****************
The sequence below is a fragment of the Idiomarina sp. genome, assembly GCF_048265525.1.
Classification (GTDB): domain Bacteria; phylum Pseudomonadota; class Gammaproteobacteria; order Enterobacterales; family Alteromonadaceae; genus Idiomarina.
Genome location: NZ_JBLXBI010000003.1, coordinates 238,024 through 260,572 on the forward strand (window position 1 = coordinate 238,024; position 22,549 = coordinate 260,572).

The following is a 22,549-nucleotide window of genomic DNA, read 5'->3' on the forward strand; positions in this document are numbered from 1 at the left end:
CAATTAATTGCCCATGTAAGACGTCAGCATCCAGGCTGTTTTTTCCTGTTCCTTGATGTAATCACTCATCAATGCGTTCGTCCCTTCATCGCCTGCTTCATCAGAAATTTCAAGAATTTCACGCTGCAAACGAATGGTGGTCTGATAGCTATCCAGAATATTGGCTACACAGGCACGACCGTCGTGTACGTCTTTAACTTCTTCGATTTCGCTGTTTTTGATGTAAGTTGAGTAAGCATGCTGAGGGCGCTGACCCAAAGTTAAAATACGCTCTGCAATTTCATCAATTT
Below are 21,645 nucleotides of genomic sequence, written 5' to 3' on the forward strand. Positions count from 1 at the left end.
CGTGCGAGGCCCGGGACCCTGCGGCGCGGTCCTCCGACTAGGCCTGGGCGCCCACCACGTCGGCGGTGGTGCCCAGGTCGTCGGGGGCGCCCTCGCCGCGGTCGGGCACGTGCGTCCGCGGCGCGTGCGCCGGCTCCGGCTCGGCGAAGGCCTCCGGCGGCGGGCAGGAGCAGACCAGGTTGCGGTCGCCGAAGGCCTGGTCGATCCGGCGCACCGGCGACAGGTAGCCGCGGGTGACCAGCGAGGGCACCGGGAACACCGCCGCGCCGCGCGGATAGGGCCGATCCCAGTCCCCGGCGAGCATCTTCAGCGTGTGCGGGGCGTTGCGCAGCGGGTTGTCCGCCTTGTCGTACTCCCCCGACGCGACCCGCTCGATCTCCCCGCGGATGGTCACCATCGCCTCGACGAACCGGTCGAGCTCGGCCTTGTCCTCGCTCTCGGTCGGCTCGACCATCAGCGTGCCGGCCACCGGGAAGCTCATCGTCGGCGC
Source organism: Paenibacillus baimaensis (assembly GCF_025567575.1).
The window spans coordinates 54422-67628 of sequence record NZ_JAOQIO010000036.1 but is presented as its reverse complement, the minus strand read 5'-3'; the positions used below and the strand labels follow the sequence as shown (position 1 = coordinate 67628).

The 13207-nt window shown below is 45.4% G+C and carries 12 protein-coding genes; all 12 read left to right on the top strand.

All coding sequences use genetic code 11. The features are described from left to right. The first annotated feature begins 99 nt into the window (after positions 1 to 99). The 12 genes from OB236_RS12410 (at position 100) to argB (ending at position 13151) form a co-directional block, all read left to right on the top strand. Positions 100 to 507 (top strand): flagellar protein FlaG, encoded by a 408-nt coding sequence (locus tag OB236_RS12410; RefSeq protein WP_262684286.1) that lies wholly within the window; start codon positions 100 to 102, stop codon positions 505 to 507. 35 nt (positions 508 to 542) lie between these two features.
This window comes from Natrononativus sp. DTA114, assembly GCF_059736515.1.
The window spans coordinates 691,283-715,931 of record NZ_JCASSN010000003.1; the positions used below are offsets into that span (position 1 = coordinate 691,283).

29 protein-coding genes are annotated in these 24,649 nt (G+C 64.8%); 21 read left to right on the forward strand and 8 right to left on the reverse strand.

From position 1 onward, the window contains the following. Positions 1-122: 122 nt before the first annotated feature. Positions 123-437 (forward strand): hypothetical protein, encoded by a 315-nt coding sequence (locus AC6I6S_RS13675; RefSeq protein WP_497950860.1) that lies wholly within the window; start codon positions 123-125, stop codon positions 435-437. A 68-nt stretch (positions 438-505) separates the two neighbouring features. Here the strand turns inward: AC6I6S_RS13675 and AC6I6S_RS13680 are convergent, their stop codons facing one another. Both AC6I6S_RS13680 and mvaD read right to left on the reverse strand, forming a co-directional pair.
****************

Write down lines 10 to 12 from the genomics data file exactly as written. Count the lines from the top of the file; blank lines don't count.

The 13207-nt window shown below is 45.4% G+C and carries 12 protein-coding genes; all 12 read left to right on the top strand.

All coding sequences use genetic code 11. The features are described from left to right. The first annotated feature begins 99 nt into the window (after positions 1 to 99). The 12 genes from OB236_RS12410 (at position 100) to argB (ending at position 13151) form a co-directional block, all read left to right on the top strand. Positions 100 to 507 (top strand): flagellar protein FlaG, encoded by a 408-nt coding sequence (locus tag OB236_RS12410; RefSeq protein WP_262684286.1) that lies wholly within the window; start codon positions 100 to 102, stop codon positions 505 to 507. 35 nt (positions 508 to 542) lie between these two features.
This window comes from Natrononativus sp. DTA114, assembly GCF_059736515.1.